A High Court judge has allowed An Bord Pleanala permission to appeal his decision to quash a planning permission granted to a subsidiary of Bord Na Mona to build a windfarm in Longford to the Court of Appeal.
The application relates to a 24-turbine windfarm, which if constructed to its maximum dimensions, would be the joint tallest structures in Ireland, with a tip height of 185m.
In his judgement earlier this year, Mr Justice Richard Humphreys upheld a challenge brought by environmentalist Peter Sweetman against the proposal to build a windfarm at Mountdillon Peat Production Bog, near Lanesborough, in Co Longford.
The judge quashed the permission on grounds including that the application to build the windfarm did not contain the level of detail required to allow the planning authority grant permission.
Mr Sweetman's action is against An Bord Pleanala, Ireland and the Attorney General. The developer of the proposed windfarm, Bord Na Mona Powergen Limited, is a notice party to the proceedings.
Arising out of the judgement the board and the developer sought permission from the judge to appeal the decision to the Court of Appeal.
In a ruling on Tuesday, the judge said he was prepared to allow an appeal of his decision on the basis that "the practical operation of the planning system would be enhanced by the clarification of certain questions, albeit not those formulated by the board."
The judge said that board, in seeking leave to appeal the decision had stated that the judgement has extremely wide-ranging implications. That concern, he said, was "overblown."
"I do not think that the implications of the judgement are as theatrical as suggested."
Likewise claims by the developer in its application to have the matter referred to the COA "slightly overcooks" the implications of the decision, he added.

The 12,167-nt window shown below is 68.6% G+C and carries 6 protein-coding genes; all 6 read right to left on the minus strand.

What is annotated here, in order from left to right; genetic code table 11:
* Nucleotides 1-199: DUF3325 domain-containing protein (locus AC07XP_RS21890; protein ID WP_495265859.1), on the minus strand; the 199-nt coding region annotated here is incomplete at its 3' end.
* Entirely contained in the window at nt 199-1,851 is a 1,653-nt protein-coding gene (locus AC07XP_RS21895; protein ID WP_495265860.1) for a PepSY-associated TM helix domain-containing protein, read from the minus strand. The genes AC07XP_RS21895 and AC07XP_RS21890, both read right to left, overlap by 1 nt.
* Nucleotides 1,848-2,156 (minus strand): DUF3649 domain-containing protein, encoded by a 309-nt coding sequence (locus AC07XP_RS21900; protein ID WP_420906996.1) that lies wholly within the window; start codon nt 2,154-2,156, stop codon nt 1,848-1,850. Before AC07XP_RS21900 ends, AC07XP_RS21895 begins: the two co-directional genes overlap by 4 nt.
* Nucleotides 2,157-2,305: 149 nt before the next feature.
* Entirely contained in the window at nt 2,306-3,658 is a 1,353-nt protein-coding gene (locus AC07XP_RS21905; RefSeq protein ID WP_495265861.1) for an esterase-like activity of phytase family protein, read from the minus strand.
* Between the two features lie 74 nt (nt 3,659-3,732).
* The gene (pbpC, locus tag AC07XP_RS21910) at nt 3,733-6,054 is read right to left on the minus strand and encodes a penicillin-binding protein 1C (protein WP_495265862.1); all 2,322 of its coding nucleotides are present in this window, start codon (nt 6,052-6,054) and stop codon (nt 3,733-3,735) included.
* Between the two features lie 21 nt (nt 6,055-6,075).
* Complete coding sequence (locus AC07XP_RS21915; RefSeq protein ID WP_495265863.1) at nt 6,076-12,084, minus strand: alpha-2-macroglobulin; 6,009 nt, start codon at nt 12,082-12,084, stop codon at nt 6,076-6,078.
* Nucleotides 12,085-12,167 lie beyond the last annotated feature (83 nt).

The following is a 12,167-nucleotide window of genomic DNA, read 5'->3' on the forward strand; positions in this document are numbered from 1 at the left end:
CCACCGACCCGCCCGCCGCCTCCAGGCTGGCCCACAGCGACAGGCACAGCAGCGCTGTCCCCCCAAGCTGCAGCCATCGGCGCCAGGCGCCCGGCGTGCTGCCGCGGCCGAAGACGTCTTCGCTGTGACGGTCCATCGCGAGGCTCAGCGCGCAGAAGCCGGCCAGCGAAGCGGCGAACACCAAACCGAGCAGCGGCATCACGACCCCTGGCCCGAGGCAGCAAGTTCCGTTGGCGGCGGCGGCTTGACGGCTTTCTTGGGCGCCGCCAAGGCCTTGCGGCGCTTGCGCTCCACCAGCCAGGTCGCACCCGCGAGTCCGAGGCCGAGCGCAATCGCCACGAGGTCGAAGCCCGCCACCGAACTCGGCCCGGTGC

The judge added that the developer had also suggested that the court could consider referring questions arising out of the judgement it would deem appropriate to the COA.
This was the approach that the court intended to take, the judge said, adding that perhaps the issues raised in the case might benefit from "a leapfrog" appeal direct to the Supreme Court.
The points of exceptional public importance to be referred to the COA relate to Irish domestic law, he said.
The judge added that before the order granting leave to appeal is perfected, he was also giving Mr Sweetman an opportunity to consider if he wishes to cross appeal any aspect of his decision.
Permission to construct the windfarm was granted in June 2020. As the proposed windfarm was deemed to be strategic infrastructure the developer made the application directly to An Bord Pleanala.
In his action Mr Sweetman claimed the board had erred in law in accepting an application without an appropriate level of detail in respect of design contrary to EU law and domestic Planning & Development Regulations 2001.
The plans and particulars lodged by the developer in respect of the turbines which is one of if not the largest series of structures ever to be constructed in Ireland had no detail in terms of their design relative to their particular siting and were completely inadequate, it was also argued.
The documents lodged showed virtually no detail and no specific detail and given the scale and extent of the development, and the likely consequences and impacts, it was impossible to formulate any definitive findings in respect of the windfarm's impact, it was further claimed.
The board and the notice party both opposed Mr Sweetman's application.